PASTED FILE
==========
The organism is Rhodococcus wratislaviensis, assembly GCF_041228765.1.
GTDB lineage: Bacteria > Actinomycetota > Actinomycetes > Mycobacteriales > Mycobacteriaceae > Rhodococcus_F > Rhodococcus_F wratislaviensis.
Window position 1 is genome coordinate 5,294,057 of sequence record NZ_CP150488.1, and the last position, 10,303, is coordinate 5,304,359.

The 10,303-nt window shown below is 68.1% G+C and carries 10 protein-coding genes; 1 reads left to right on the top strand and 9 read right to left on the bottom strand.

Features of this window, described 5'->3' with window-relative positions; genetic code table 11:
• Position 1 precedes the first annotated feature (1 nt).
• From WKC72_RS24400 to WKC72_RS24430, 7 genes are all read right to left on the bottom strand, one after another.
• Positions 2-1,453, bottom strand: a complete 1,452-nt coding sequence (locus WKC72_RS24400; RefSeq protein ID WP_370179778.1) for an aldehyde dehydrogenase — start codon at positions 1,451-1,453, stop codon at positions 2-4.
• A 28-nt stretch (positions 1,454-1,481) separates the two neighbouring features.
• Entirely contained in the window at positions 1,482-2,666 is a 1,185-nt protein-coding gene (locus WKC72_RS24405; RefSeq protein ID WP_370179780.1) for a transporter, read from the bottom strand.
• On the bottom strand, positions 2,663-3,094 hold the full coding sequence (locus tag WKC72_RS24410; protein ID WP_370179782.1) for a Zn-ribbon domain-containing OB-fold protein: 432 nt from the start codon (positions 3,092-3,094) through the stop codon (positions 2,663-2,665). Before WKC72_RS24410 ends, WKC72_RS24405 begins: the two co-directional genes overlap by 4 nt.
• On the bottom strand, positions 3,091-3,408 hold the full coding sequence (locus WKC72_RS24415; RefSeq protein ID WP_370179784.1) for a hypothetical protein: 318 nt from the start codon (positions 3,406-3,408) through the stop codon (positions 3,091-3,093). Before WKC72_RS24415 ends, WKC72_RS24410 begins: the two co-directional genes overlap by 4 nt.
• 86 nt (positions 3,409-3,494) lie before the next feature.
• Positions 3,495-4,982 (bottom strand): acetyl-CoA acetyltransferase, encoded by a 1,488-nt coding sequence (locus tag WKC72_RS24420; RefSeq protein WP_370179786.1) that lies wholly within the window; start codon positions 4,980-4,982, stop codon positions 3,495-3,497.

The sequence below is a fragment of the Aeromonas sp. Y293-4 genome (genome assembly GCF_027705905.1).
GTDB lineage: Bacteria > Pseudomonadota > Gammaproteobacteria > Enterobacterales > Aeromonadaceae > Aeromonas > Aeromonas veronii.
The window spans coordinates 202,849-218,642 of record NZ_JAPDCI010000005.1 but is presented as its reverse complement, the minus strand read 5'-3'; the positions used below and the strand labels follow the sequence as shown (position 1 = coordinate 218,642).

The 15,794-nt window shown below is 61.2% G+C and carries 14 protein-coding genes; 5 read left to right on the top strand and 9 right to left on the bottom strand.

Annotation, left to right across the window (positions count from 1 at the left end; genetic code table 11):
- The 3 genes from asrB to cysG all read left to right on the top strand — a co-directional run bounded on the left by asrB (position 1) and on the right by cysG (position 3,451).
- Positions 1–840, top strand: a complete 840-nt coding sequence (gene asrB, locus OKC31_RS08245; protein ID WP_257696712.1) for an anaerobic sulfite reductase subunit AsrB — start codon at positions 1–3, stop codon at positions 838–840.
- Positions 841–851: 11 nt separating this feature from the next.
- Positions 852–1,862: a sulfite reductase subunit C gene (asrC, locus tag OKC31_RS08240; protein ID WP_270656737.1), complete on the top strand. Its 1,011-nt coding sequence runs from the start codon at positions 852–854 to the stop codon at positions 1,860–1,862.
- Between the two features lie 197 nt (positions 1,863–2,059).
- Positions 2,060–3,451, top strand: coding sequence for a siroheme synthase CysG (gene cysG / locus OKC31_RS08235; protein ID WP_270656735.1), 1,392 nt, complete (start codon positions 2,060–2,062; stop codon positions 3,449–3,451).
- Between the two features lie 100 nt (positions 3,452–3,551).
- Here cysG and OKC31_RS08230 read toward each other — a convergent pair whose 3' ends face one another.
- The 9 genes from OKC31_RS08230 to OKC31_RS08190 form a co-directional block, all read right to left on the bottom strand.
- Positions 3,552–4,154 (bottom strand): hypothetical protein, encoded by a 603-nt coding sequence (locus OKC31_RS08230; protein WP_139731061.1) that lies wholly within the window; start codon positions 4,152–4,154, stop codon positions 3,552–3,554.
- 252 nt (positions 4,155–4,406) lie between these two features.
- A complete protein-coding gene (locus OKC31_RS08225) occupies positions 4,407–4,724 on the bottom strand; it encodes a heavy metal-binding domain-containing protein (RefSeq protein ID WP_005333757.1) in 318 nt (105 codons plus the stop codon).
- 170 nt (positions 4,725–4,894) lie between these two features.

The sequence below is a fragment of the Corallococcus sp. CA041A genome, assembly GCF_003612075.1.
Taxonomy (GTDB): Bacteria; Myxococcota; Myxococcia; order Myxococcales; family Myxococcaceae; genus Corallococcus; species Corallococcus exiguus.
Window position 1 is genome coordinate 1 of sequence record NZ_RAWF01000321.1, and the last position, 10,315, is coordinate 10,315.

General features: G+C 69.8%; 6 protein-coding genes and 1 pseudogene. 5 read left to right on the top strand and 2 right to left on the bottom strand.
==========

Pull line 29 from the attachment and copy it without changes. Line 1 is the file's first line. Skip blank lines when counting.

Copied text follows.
- Positions 3,552–4,154 (bottom strand): hypothetical protein, encoded by a 603-nt coding sequence (locus OKC31_RS08230; protein WP_139731061.1) that lies wholly within the window; start codon positions 4,152–4,154, stop codon positions 3,552–3,554.